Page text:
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The Forum > Article Comments > The money or the nurse? > Comments

The money or the nurse? : Comments

By Denise Bartlett, published 30/11/2004

Denise Bartlett argues that there is no simple solution to the dilemma facing health care workers.

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the nursing work force has long aspired to be recognised as a profession - I have never understood why. I have always considered it just a job. And there is nothing wrong with that at all. While it does command a discreet body of knowledge in many respects, with few exceptions, it is far from an autonomous form of practice.

Most nursing work is indeed dependant on medical work - doctors make a hole, take something out or put something in and the nurse manages the intricacies of the after care; after 5pm nurses undertake whatever physiotherapy regime may be prescribed by a physiotherapist or encourage a stroke victim with exercises prescribed by the spech pathologist. Doctors order medications and nurses administer them - via increasingly complex means and using increasingly complex technology. Nurses manage increasingly complex apparatus in intensive care units and undertake increasingly more critical work on behalf of the patient - those tasks are not done in isolation. Doctors get bored with various aspects or tasks of their function and give them over to other professions - urinary catheterisation, venepuncture, simple suturing, IV cannulation; the vast majority of nursing work with the exception of attending to the basic needs of elimination, hygeine and nutrition are either derivative of medical practice, inherited from medical practice, built up with the introduction of technology or legislated as part of their practice - nurse practitioners, those operating in rural and remote settings, independant midwives are obvious exceptions to this but they are in the minority. The list of activities now undertaken by nurses that were formerly the domain of doctors is extensive.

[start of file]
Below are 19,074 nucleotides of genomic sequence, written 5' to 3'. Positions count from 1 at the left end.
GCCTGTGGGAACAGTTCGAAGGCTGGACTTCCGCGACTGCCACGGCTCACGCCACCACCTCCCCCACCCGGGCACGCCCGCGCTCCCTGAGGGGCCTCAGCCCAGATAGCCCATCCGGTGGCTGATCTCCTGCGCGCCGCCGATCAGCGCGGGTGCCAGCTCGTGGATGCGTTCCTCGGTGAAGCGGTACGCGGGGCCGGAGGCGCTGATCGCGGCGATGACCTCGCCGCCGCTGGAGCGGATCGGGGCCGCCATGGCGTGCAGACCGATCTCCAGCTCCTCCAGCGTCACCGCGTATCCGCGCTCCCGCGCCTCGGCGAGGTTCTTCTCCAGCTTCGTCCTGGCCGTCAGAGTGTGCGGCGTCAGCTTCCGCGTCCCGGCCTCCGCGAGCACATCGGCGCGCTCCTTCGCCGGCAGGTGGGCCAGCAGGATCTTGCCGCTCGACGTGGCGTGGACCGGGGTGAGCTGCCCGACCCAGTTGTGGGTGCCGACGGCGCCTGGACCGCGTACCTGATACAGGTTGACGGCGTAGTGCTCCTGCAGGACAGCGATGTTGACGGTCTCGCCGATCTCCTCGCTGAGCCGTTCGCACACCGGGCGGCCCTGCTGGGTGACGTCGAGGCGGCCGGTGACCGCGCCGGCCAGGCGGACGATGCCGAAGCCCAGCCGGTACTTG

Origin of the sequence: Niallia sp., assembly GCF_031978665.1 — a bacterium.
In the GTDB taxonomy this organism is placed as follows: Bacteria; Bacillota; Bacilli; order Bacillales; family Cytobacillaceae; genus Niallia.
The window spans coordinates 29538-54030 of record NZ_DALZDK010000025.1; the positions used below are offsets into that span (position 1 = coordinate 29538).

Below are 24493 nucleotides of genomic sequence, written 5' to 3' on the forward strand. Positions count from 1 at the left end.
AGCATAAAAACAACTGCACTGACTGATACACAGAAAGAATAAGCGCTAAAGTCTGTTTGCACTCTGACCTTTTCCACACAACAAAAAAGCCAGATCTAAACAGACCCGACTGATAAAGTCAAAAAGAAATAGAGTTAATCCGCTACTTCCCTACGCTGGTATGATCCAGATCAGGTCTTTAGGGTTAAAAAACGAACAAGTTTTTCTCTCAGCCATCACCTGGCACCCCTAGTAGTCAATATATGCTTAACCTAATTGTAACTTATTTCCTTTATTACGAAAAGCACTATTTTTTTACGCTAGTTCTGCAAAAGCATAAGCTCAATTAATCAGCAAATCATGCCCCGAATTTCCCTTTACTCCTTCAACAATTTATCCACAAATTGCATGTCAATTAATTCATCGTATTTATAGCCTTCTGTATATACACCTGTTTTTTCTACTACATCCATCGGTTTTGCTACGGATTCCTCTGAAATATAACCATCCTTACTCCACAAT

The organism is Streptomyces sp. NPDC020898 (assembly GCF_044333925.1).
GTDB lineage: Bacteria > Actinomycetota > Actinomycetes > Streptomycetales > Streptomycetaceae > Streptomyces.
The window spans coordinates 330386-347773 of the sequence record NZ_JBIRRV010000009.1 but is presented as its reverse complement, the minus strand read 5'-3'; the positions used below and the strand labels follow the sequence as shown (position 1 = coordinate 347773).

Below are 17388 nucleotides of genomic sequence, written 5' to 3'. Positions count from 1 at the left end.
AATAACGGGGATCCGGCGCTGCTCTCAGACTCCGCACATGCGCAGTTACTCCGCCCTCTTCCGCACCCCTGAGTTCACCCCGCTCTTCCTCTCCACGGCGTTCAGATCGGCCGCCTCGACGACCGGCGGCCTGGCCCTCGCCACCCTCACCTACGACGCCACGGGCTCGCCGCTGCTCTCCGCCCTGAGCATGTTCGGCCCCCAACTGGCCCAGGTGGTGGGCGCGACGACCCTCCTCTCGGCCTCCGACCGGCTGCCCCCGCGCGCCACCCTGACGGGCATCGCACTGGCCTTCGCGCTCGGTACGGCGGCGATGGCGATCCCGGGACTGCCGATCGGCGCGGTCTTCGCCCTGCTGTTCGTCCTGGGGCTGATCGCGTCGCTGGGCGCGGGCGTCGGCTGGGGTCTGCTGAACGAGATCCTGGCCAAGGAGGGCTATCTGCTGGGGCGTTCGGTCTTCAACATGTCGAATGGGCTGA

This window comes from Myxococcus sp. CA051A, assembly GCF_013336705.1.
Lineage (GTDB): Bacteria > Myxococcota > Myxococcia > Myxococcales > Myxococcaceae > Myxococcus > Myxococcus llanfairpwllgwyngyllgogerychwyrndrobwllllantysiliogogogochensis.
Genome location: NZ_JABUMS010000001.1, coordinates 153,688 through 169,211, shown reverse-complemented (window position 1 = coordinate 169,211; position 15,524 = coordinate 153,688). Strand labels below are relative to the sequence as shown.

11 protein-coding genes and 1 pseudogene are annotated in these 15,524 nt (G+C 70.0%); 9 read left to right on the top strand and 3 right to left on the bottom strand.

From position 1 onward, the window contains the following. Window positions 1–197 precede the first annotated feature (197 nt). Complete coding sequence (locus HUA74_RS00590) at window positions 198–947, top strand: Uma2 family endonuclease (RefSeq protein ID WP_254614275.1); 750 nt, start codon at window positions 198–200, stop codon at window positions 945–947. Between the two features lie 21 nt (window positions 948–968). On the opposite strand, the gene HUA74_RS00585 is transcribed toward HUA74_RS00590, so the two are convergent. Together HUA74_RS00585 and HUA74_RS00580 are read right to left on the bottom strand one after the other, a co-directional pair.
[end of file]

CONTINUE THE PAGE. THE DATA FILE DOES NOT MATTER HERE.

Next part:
There certainly isnt anything wrong with nursing work when seen through the prism if interdepedence with the medical profession. There are however many that seem to cringe at this scenario. The "I'm not a hand maiden" arguement is often thrown up. So any down stream activity developed from medical practice is too often seen in that light; that however is often the nature of the beast. Nurses invariably need to respond to medical intervention. At the same time they should be responsive to the immediate declared needs of the patient most of which they have the skills to address.

Nursing is also fragmenting; with increasing degrees of specialisation and divisions of labour nursing as an entity becomes increasingly hard to define and the concept of "holism" becomes increasingly irrelevant to many fields of practice - where does a dedicated theatre nurse sit in the pantheon of nursing when thier working day consists of managing the instrumentation during operative procedures - some scrub nurse would rarely see a patient for more than a minute in anything but an unconscious state - how does a lactation consultant fit into the definition of nursing.

Nursing has struggled for decades with its identity and an inability to define itself; the strikes in Victoria were underscored by bans on non nursing duties; nurses readily abandoned what they considered non nursing but still struggle with what is nursing. Nursing can define itself but it will have no relevance until it recognises the organic nature of health delivery. A good health outcome is a sum of all the contributors simply fulfilling their responsibilties well. Its called getting on with the job - whatever that is.
Posted by inkeemagee, Tuesday, 1 February 2005 1:21:30 PM
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